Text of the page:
I photographed the Saturn V series during my visit to the US Space and Rocket Centre in Huntsville, Alabama.
Ever since I was a child, I have been fascinated by the moon landings and shuttle missions of the 70’s and 80’s so I made time to spend a day there during a recent road trip through the Deep South. I was taken aback by the immense scale and complexity of these awesome relics which I find are not only iconic symbols of American dominance of the space race but extremely alluring objects in their own right. I was particularly drawn to the enigma that is the Saturn V rocket which is on permanent exhibition in it’s own massive super-hangar.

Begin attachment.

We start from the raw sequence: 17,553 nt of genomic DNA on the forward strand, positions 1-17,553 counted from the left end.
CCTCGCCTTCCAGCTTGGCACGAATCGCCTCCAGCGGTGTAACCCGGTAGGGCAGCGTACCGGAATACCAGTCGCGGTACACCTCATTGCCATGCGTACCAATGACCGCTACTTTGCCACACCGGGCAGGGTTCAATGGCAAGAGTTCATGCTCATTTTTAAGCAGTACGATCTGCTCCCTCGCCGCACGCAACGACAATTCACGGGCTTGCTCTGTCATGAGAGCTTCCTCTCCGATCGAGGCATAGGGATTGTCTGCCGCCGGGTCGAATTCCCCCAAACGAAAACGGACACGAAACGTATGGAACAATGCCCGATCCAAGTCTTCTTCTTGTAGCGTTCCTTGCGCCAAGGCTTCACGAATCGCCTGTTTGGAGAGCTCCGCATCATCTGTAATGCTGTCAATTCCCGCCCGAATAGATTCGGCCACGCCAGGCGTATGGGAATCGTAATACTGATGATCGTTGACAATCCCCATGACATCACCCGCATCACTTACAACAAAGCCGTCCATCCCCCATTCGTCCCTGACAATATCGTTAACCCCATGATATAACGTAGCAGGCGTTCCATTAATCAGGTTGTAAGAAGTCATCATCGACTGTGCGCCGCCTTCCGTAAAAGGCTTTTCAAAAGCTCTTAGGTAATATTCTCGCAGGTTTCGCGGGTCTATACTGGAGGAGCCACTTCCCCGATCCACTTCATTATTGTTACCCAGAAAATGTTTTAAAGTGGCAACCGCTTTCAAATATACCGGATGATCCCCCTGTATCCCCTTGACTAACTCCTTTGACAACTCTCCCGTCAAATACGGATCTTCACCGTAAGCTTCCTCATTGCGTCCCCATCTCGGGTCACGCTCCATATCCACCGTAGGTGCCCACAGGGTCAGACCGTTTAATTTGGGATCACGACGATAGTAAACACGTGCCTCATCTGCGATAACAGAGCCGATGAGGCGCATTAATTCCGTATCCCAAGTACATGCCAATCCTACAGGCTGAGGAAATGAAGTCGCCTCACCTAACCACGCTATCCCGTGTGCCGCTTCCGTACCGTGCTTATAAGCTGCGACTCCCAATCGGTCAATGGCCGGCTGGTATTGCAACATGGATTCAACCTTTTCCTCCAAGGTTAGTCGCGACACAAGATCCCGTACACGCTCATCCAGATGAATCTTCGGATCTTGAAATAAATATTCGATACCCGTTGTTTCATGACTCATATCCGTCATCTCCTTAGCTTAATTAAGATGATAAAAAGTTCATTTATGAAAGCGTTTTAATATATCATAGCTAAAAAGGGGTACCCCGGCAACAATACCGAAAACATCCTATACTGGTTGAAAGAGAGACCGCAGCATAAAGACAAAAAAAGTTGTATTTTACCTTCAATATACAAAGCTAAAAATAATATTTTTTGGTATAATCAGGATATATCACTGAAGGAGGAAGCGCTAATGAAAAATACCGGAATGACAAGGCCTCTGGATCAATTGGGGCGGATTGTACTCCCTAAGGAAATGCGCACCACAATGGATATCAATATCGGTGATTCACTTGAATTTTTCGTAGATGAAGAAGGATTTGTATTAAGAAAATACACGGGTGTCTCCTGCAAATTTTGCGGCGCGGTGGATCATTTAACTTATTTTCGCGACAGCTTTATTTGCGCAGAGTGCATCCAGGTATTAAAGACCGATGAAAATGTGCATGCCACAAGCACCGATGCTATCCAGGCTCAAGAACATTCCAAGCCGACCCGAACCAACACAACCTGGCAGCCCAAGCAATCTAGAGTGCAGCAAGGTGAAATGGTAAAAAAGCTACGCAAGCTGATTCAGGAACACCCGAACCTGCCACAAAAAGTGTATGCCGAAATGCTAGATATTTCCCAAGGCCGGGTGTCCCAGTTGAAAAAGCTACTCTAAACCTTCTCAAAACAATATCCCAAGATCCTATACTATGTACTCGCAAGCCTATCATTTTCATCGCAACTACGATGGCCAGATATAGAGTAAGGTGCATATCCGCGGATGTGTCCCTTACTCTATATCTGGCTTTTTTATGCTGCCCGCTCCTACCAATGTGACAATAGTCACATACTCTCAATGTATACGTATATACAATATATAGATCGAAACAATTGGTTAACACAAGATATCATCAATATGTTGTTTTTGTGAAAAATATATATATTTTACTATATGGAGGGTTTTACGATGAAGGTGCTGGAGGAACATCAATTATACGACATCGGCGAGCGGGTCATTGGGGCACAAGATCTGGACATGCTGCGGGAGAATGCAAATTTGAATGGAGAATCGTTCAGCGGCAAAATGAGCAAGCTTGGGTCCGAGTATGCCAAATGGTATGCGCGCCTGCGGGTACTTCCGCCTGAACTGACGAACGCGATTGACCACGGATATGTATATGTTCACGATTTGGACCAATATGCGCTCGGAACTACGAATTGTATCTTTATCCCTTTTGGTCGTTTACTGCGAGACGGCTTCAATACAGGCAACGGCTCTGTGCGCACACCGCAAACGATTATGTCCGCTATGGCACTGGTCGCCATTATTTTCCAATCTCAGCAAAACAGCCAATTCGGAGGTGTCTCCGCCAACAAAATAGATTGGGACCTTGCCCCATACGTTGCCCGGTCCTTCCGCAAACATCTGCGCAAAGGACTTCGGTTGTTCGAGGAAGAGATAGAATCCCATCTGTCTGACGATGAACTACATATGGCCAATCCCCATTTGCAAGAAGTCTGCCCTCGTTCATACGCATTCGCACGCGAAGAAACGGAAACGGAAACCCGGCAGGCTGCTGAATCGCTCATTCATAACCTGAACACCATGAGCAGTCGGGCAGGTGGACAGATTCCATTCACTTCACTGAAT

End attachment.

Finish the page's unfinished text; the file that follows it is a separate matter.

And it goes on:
The Saturn V was designed under the direction of Wernher von Braun himself, the cream of the crop of German Nazi scientists ‘harvested' by the US Government after WW2 under the (then) secret program known as Operation Paperclip. It’s history as well as it’s sheer physical presence really captivated me. It is an absolute beast and also a work of art, holding the record for the tallest, heaviest, and most powerful rocket 'ever brought to operational status’. Interestingly, Saturn V was successfully launched 13 times between 1968 -1972 and became the benchmark by which all rockets are measured. To date, it remains the only launch vehicle able to transport human beings beyond low Earth orbit and I feel privileged to have been able to photograph this monumental machine that took 24 men to the moon.